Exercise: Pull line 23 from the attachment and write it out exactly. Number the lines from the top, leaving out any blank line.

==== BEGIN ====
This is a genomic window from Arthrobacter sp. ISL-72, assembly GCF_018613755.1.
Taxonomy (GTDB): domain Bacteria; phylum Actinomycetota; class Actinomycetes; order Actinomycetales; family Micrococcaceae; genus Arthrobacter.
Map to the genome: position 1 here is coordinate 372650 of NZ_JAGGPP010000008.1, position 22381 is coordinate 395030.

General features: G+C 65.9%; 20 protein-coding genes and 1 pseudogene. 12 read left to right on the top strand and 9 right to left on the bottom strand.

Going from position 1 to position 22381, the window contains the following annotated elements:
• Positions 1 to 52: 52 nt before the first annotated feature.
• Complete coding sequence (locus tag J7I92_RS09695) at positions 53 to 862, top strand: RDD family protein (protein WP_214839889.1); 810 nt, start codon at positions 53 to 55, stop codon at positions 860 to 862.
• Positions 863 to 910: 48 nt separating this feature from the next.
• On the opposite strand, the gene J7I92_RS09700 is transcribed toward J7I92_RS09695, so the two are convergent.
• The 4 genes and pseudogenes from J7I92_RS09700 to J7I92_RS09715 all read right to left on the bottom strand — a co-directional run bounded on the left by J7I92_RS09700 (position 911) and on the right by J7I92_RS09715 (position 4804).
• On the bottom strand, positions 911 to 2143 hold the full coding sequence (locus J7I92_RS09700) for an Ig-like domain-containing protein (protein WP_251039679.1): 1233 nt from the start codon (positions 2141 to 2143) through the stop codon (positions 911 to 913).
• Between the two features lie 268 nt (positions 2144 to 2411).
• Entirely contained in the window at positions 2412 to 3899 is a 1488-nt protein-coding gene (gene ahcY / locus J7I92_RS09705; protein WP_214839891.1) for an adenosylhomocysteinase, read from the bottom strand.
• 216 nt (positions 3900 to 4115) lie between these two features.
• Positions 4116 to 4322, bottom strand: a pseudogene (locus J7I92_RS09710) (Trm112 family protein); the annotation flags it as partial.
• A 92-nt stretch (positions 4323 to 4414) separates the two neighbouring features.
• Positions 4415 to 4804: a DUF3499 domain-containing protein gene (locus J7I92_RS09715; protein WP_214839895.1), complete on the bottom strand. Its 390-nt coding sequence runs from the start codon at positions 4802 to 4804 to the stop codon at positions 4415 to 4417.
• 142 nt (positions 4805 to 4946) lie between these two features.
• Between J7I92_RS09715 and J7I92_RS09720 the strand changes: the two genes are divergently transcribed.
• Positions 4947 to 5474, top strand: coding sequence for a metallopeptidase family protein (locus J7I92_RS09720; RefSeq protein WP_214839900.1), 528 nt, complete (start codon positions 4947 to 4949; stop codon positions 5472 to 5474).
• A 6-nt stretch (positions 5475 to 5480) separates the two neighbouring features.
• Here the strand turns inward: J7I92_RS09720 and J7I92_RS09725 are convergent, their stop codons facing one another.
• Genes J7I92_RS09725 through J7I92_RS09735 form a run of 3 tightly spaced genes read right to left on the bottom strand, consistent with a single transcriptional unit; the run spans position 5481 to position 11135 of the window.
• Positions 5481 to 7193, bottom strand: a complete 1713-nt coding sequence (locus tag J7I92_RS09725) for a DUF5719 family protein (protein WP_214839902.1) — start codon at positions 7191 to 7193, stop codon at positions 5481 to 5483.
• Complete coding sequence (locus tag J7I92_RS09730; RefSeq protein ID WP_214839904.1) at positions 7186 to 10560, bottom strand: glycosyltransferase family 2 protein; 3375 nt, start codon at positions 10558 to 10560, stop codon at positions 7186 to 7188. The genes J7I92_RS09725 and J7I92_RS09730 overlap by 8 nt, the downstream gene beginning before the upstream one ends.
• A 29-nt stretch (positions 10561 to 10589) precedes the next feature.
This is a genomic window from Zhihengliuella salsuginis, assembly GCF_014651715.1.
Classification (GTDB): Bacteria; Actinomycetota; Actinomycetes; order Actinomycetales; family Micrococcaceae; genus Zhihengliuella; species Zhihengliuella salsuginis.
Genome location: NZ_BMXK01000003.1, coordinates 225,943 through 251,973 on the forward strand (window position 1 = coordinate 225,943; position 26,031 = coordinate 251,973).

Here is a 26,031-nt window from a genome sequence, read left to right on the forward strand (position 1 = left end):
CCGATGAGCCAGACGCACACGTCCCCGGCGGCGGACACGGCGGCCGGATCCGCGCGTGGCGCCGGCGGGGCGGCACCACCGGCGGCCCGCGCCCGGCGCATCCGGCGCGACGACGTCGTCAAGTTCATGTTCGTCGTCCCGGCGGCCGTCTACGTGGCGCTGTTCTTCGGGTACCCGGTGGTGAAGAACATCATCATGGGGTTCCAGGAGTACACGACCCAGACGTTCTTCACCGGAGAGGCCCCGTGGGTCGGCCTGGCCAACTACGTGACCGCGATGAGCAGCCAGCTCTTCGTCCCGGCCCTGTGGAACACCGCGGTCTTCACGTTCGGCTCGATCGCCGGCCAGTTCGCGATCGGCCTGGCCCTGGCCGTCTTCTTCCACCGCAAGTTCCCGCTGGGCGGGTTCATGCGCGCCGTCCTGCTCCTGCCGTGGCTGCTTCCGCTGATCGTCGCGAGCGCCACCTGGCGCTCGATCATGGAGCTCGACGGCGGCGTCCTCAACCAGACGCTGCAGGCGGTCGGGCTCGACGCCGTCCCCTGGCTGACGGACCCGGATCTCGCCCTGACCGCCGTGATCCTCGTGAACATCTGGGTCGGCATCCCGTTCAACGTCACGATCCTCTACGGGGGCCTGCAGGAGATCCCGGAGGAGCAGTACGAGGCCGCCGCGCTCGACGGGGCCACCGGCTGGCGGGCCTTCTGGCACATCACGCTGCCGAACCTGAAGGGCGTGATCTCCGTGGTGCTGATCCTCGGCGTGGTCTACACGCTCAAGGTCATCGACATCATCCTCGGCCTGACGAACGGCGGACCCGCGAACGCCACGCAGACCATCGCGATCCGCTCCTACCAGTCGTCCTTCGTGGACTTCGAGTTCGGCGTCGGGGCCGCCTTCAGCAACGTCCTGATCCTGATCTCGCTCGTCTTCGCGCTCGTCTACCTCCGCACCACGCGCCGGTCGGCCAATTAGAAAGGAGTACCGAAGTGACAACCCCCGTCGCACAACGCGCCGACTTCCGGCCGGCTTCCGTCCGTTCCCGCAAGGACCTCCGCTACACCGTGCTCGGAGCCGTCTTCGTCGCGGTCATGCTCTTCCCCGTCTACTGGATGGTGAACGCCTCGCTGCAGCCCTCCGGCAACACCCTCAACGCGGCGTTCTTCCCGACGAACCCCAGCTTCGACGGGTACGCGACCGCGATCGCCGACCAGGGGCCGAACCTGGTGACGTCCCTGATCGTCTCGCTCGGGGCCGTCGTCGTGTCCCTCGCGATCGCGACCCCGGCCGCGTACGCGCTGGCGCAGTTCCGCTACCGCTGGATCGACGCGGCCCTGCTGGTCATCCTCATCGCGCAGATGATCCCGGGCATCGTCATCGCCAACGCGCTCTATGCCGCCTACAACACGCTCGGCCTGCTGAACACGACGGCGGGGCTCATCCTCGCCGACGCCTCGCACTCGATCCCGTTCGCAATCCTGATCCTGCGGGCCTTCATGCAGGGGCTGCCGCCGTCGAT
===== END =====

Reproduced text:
• Genes J7I92_RS09725 through J7I92_RS09735 form a run of 3 tightly spaced genes read right to left on the bottom strand, consistent with a single transcriptional unit; the run spans position 5481 to position 11135 of the window.